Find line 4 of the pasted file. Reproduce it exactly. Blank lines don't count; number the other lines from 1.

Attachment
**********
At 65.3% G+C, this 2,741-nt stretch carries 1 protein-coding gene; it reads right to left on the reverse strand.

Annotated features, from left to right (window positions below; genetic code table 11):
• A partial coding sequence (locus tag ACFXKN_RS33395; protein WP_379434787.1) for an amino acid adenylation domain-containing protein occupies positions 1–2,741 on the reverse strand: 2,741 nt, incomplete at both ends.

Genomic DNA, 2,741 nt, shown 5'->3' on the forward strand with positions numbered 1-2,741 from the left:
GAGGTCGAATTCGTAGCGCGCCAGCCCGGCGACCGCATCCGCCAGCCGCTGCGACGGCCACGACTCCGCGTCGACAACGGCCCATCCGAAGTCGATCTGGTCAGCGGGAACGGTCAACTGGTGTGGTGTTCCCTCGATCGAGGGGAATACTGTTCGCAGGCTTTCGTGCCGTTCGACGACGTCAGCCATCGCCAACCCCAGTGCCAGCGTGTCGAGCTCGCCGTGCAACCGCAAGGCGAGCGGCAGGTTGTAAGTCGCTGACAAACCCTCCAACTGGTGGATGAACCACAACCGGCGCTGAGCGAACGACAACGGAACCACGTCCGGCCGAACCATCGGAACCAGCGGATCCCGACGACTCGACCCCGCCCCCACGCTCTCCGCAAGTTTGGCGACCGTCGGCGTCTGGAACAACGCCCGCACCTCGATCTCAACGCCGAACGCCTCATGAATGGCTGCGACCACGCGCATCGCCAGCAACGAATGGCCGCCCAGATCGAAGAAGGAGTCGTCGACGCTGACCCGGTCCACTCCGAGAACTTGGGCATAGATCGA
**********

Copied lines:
Genomic DNA, 2,741 nt, shown 5'->3' on the forward strand with positions numbered 1-2,741 from the left: